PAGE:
Meddings has a favorite anecdote to frame Lin's workhorse mentality. "The only time Benson Lin has gotten in trouble [with] me, the head coach, is the day I asked him to take a day off and he disobeyed me and got in the gym," he admits with a chuckle. "I'm not griping about that. If that's the only problem I have out of a kid, that's a good thing. But I tried to explain to him, his body needed a day off, and he struggles with taking days off. He actually came out the next night, I think he put up 24, so he kind of proved me wrong."
Lin also received a boost from a unique opportunity this past summer. At the FIBA U-17 World Championships, Lin was one of the leaders on the Taiwanese squad. Lin scored 16 points in Taiwan's contest against the USA, matching up against Duke commit Gary Trent, Jr. and consensus 5-star 2017 prospect Kevin Knox. Competing at such a high level is a significant accomplishment in its own right, but Lin revealed that he saw his international stint first and foremost as a way to gain valuable experience going against some of the top players in his age group.
As a result, that confidence has followed him back to Wesley Christian this year. "He's not scared of anything," Meddings replied when asked if Lin's time with the Taiwanese national team had affected his game. "Every matchup we go into, he's looking to prove he's the best player on the court...that probably comes from playing against Team USA. He approaches each game the same way, it doesn't matter if we're playing one of the lower-level teams on our schedule, or we're playing Sunrise Christian or Huntington Prep...The 'no fear' is great quality to have and not a lot of kids his age have it. It's really helped us in a lot of big games."
Concering the next level, Lin is fairly straight forward in describing his goal. "I want to play at a high-level program." Expanding on this, Meddings cites Lin's potentially historic status. "He wants to be the first high-major Taiwanese player," Meddings explained. "Even Jeremy Lin [who is of Taiwanese descent], he was at Harvard, that's a mid-major, [Wu and Chen] are at mid majors. [Benson] wants to be 'that guy.'" Academics are also mentioned as a factor, as Meddings highlighted Lin's strong performance in the classroom. Location isn't much of an issue. "No matter where he goes in our country," Meddings said wryly, "he's thousands of miles from home."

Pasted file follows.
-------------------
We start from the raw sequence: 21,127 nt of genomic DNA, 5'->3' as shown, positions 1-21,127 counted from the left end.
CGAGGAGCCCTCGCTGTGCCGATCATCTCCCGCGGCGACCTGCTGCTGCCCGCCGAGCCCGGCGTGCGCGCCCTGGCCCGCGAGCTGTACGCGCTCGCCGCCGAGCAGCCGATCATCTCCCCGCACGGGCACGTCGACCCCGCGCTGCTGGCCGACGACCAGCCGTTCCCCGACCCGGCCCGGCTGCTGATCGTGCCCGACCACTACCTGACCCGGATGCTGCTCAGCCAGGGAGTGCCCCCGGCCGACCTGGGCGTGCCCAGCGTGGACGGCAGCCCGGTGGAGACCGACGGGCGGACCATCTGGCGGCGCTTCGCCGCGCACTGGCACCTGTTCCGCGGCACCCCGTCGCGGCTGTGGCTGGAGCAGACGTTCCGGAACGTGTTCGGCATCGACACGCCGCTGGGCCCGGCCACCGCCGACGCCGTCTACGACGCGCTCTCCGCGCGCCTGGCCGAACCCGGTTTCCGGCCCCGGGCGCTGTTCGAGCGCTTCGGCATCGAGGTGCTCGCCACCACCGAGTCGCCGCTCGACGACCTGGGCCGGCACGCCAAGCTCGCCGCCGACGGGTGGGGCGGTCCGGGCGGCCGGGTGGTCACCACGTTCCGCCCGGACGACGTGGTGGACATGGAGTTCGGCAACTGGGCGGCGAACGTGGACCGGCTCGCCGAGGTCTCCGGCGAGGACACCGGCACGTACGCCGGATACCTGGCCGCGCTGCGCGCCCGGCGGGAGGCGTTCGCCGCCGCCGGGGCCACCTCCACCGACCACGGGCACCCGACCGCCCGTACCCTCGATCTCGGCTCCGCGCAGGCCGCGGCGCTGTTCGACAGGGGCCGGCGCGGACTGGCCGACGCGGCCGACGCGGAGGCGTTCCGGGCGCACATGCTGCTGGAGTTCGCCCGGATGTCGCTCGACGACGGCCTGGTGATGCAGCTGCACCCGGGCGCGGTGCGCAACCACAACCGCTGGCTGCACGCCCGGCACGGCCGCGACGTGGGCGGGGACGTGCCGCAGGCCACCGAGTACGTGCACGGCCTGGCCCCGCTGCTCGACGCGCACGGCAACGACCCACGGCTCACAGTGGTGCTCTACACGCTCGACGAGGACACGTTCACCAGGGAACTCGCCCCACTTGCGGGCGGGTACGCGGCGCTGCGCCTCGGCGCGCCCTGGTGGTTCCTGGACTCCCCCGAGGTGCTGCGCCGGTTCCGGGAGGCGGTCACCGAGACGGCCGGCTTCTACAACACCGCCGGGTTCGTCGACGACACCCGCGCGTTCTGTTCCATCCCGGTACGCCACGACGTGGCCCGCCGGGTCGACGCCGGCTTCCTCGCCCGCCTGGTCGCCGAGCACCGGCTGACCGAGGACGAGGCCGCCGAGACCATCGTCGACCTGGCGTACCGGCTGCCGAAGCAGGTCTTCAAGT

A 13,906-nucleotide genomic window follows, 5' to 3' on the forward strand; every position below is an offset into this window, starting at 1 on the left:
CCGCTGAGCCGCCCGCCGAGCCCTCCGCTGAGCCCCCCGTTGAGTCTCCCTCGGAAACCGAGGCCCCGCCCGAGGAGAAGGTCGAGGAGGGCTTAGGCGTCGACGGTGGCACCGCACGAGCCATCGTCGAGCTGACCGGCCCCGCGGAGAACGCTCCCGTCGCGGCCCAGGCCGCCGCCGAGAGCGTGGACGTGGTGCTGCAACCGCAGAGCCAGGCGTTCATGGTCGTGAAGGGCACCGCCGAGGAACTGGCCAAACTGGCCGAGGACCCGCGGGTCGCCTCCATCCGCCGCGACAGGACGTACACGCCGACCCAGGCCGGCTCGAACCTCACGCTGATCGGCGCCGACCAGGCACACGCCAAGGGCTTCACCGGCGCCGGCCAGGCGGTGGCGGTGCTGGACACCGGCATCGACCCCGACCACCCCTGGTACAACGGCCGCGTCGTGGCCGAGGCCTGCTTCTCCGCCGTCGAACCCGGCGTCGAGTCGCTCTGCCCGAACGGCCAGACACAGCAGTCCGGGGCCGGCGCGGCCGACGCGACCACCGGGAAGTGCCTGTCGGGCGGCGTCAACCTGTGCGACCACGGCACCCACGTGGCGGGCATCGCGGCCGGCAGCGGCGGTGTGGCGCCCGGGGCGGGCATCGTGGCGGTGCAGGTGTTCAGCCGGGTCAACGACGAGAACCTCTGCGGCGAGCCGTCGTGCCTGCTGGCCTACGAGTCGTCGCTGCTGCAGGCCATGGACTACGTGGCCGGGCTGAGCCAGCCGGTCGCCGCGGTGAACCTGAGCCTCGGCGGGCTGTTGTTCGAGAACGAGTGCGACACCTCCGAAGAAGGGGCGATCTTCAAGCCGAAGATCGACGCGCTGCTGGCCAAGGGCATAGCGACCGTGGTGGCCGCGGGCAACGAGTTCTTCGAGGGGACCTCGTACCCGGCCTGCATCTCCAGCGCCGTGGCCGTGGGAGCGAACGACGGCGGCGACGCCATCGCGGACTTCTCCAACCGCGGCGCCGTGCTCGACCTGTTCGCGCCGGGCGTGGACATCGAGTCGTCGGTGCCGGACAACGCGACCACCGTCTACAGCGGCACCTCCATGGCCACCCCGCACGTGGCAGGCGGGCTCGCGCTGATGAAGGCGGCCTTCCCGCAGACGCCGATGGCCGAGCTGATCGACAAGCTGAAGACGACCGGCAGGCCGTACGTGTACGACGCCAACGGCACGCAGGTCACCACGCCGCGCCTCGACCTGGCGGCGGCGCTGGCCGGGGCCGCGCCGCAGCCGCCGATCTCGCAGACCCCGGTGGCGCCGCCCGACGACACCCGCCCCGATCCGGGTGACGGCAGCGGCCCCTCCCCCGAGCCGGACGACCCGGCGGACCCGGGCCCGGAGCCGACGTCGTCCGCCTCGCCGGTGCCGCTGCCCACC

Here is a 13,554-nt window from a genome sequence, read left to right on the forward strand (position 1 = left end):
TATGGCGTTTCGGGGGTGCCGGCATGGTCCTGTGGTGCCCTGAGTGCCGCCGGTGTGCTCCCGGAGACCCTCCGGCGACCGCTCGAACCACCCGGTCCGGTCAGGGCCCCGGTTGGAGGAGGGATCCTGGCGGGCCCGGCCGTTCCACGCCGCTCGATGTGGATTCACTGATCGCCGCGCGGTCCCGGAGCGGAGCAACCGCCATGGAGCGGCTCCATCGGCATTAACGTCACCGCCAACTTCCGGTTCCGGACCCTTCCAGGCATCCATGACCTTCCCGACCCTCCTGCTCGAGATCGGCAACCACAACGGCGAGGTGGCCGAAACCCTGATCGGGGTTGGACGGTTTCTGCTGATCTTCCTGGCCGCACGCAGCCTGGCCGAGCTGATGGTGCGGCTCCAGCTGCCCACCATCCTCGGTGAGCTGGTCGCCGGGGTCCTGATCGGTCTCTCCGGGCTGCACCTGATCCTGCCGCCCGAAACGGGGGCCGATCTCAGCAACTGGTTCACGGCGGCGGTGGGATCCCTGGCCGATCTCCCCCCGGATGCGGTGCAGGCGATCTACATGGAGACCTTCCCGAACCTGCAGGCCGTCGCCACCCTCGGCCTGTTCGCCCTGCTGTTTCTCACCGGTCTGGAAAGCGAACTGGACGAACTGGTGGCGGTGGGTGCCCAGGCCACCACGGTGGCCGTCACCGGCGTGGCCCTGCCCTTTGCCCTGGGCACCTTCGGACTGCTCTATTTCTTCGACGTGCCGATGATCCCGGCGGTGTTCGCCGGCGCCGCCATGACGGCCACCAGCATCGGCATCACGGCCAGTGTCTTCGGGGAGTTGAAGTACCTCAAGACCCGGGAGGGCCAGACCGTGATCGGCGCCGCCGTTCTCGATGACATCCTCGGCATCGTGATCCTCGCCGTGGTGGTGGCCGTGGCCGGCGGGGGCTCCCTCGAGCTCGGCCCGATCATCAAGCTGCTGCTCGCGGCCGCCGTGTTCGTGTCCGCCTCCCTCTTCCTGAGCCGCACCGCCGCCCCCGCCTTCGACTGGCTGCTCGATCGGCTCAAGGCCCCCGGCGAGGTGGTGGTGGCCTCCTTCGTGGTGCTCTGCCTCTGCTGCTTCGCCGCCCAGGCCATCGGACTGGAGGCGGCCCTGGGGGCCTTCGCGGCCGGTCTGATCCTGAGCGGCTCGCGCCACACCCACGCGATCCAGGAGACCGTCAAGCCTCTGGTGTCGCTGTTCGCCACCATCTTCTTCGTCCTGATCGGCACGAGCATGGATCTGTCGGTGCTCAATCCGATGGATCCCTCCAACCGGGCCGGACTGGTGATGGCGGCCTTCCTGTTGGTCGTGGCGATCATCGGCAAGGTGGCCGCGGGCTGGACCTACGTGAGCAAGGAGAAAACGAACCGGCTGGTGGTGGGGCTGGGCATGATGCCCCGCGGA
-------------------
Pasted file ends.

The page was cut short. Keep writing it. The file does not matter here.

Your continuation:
Lin's recruiting process is still in its early stages. He will have numerous opportunities to gain offers and interest from schools during spring AAU ball and the summer showcase circuit. Lin has already begun taking unofficial visits to some high-major programs. He has been up to see West Virginia three times and was in Knoxville for Tennessee's tilt against Arkansas on January 3rd. Lin was quick to identify the facilities and the coaching staff as the two aspects of Tennessee's program that jumped out at him most while on his visit. "It was exciting for us to go down there and exciting for Benson to talk to the coaches and see a high-major program," reflected Meddings. "Benson really enjoyed his visit."
Yet despite all of the attention Lin's play garners him, his levelheadedness still jumps out at anyone who sits down and talks with him. When asked about any goals he has for the rest of the season, Lin's response was simple. "My goal is just to try and do my best and help my team win." 7,825 miles may seem like a vast distance, but Benson Lin shows that having the right attitude transcends all boundaries.
Photo: Sam Owens, Charleston Gazette-Mail